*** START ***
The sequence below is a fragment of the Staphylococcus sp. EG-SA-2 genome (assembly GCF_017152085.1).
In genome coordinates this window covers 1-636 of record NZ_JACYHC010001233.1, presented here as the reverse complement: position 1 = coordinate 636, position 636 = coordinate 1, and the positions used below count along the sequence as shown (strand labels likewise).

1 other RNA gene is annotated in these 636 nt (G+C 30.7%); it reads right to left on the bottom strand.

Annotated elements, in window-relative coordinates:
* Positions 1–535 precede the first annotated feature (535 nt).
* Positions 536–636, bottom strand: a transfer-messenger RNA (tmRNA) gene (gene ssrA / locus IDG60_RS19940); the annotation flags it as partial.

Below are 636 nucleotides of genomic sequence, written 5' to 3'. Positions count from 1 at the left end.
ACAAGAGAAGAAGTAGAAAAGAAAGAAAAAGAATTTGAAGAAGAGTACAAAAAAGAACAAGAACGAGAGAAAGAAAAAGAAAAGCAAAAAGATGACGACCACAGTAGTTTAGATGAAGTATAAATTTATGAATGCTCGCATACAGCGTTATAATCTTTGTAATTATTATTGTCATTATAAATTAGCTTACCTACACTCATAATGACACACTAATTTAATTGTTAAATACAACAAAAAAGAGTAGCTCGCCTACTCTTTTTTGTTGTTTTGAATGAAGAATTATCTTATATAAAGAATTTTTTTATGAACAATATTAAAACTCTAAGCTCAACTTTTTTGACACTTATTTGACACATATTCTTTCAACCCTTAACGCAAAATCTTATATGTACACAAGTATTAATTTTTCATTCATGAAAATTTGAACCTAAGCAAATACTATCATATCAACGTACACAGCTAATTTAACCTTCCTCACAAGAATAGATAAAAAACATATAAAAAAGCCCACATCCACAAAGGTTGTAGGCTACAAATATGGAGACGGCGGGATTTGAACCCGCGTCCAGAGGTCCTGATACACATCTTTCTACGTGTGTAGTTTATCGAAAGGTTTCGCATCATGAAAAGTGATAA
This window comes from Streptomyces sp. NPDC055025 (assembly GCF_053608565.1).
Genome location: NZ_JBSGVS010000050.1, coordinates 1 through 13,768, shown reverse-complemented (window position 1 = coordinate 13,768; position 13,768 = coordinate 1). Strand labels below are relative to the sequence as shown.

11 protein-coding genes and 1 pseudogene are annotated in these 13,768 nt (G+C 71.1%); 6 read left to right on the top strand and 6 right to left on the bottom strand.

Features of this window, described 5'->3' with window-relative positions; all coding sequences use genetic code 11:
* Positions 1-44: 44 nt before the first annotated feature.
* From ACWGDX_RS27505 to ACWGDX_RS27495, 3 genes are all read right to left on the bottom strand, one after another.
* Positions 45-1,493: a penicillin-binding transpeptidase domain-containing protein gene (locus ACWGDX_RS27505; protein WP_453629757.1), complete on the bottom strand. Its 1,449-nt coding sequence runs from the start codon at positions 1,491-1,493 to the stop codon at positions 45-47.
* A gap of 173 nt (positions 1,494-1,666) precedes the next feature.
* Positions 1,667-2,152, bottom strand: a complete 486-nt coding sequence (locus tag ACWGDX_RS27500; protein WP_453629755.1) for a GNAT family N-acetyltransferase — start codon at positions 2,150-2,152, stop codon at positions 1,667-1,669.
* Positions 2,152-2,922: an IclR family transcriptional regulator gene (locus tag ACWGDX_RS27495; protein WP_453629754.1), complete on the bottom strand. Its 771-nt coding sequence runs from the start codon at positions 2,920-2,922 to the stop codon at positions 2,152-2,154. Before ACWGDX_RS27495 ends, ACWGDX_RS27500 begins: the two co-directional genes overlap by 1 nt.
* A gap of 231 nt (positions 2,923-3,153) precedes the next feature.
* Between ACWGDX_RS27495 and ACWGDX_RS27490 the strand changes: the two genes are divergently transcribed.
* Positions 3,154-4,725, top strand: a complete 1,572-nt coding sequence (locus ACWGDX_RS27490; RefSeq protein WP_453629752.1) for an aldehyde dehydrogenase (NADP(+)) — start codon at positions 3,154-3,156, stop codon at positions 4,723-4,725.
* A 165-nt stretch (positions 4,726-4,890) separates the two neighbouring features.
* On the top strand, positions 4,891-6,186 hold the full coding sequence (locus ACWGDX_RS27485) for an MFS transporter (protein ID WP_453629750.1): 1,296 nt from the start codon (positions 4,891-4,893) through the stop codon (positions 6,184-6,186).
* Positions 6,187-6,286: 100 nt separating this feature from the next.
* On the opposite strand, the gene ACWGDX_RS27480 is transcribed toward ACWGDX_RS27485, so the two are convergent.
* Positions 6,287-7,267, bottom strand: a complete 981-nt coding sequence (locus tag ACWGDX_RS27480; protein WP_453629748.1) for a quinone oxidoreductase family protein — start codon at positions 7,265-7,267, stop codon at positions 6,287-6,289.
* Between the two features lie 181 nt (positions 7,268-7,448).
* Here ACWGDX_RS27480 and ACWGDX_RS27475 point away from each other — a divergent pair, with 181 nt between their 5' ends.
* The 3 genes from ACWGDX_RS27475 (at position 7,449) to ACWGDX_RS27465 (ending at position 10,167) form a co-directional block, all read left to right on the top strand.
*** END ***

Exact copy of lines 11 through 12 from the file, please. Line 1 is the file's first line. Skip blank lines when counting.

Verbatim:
11 protein-coding genes and 1 pseudogene are annotated in these 13,768 nt (G+C 71.1%); 6 read left to right on the top strand and 6 right to left on the bottom strand.

Features of this window, described 5'->3' with window-relative positions; all coding sequences use genetic code 11: